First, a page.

I've been debating with CWD about whether or not I should have suggested that Geithner could be a "dedicated, hard-working public servant who means well, and who believes in this approach to the problem". (Note, it's possible for him to be all of that and also be wrong.) Geithner appears to be taking CWD's side:
Many banks, still burdened by bad lending decisions, are holding back on providing credit. Market prices for many assets held by financial institutions - so-called legacy assets - are either uncertain or depressed. With these pressures at work on bank balance sheets, credit remains a scarce commodity, and credit that is available carries a high cost for borrowers.That's simply not true. Market prices for many of those securites are established, and it's easy enough to establish market prices for the rest simply by putting them on the market and seeing what people are willing to pay for them. To the extent that there's uncertainty, it's in the banks' book values for the assets, and within that context there's obvious inflation, not deflation, of the values.
The idea that market values are "depressed" is an assumption, not a fact. It is perfectly reasonable to assume that market values are where they are because of the enormous risk involved in the assets. Geithner's entire "shift the risk to taxpayers" plan is built on that premise - his proposal enables investors to "buy" toxic assets for more than market value while funding the purchase primarily with taxpayer money, find out they're completely wrong, then walk away (potentially with a decent profit) while leaving taxpayers with increased exposure due to their overpayment. So when Geither says,
private-sector purchasers will establish the value of the loans and securities purchased under the program, which will protect the government from overpaying for these assets.it's simply not true. For example, we could require banks to sell on the market some percentage of their toxic holdings at arm's length, under an agreement that we would then purchase a greater percentage of those same assets at their market value. Geithner's plan is designed to prevent the market from setting a price and to inflate the value of assets he's already told us he assumes to be depressed. The enormous subsidy and moral hazard is made necessary by Geithner's quest to have the assets purchased at or above the banks' book values, so as not to harm their balance sheets, as otherwise the banks might not sell.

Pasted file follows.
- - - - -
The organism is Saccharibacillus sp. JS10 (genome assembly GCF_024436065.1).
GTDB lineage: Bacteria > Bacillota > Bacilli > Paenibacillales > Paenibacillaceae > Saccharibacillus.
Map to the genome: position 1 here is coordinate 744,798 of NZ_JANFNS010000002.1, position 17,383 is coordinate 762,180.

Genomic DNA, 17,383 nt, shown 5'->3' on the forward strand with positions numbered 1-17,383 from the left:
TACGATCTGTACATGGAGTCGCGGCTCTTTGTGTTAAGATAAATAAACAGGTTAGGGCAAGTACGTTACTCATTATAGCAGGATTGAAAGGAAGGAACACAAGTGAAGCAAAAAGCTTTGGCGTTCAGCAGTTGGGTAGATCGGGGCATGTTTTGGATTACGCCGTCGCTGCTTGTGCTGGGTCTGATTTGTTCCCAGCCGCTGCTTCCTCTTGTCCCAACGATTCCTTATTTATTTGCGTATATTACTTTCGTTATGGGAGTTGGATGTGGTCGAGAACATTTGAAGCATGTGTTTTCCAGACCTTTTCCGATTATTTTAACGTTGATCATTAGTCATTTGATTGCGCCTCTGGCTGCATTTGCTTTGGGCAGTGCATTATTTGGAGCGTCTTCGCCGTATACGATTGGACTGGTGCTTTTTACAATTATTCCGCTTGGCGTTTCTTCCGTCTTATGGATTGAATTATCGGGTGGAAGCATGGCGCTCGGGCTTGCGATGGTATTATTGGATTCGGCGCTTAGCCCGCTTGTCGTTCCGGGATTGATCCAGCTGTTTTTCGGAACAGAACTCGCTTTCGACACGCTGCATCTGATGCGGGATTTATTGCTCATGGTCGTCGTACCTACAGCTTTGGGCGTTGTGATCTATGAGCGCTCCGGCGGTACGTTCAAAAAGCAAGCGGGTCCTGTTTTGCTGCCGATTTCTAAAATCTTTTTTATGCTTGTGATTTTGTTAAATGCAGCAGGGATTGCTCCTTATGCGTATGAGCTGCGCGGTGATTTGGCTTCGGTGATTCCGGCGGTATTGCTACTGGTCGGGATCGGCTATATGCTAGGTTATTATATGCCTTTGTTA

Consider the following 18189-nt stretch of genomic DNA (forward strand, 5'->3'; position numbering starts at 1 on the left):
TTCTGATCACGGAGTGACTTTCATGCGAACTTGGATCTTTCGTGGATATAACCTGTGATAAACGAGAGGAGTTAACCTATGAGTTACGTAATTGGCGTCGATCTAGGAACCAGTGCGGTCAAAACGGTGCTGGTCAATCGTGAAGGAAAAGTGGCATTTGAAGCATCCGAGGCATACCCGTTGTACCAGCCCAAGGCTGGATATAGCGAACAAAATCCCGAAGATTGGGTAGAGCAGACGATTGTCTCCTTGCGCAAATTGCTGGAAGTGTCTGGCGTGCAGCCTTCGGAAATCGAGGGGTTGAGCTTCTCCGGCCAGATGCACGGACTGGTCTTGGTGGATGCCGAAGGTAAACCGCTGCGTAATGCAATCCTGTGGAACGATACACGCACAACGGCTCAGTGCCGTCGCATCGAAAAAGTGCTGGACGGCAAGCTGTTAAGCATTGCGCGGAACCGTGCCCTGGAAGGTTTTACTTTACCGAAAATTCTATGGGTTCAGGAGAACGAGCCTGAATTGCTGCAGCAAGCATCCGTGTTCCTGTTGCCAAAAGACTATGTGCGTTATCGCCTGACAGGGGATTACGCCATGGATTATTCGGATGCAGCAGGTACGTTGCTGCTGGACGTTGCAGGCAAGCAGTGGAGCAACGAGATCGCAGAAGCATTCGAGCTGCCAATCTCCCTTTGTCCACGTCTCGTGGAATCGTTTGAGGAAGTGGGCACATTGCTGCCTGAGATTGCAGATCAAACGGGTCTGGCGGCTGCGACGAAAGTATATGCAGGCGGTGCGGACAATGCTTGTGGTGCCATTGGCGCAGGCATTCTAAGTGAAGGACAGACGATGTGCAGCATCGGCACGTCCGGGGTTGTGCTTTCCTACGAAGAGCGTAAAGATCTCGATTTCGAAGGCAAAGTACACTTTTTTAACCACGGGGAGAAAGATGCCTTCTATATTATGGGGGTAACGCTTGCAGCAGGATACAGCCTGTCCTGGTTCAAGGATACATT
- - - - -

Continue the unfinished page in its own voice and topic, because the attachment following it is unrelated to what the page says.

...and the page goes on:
We cannot solve this crisis without making it possible for investors to take risks. While this crisis was caused by banks taking too much risk, the danger now is that they will take too little. In working with Congress to put in place strong conditions to prevent misuse of taxpayer assistance, we need to be very careful not to discourage those investments the economy needs to recover from recession.If the big concern here is "risk", there are plenty of ways the government can reduce risk to investors without running up the cost of these securities or putting taxpayers on the hook for investment losses. But the problem is, they aren't likely to provide the type of price inflation that Geithner hopes to obtain with this plan.
Geithner completely overlooks the nature of the "risk" that got us into this mess. He seems to be claiming that banks were making prudent investments that were a bit too risky, and somehow managed to make so many simultaneous mistaken assessment of risk that we ended up with a multi-trillion dollar bubble. That's not the story of this crisis. This mess was built on the passing of the buck - shifting risk onto somebody else. The broker sells the loan to a mortgage company, that sells the loan to a bank, that sells the loan to a financial institution, that slices and dices its loan portfolio and sells it to investors, and a bunch of institutions buy cheap insurance against losses from AIG, which... can't cover its debt, so it gets billions handed to it by Geithner.1 But up to the point of collapse, everybody was looking at a commission or short-term profit, coupled with shifting the risk on to the next guy.
Geither's plan shifts risk onto the taxpayer - that's not a distinction from the calamitous environment that led to the bubble; it's an extension of that calamitous environment. Once again, institutional investors get to take huge risk for potentially huge profit with other people's money, but with an even greater assurance that somebody else will cover them if the investments go bad. (There's a part of me that wonders if the goal here is to obfuscate - that Geithner doesn't care if the plan succeeds in the sense everybody else is talking about, and that he's more than content to have taxpayers absorb losses on toxic assets at the rate of $100-$200 billion per year.)
Geithner's sprinking of platitudes about how working people are suffering, the need to be responsible with public money, "never again", whatever, aren't even slightly convincing. Geither doesn't walk that walk. Obama must believe in Geithner, and maybe in a year they'll both look like geniuses, but Obama's praise of Geithner may turn out to be a "Heckuva job, Brownie" moment.
1. Yes it's more complicated than that, but the gist remains the same. As long as profits were to be made, nobody cared about risk.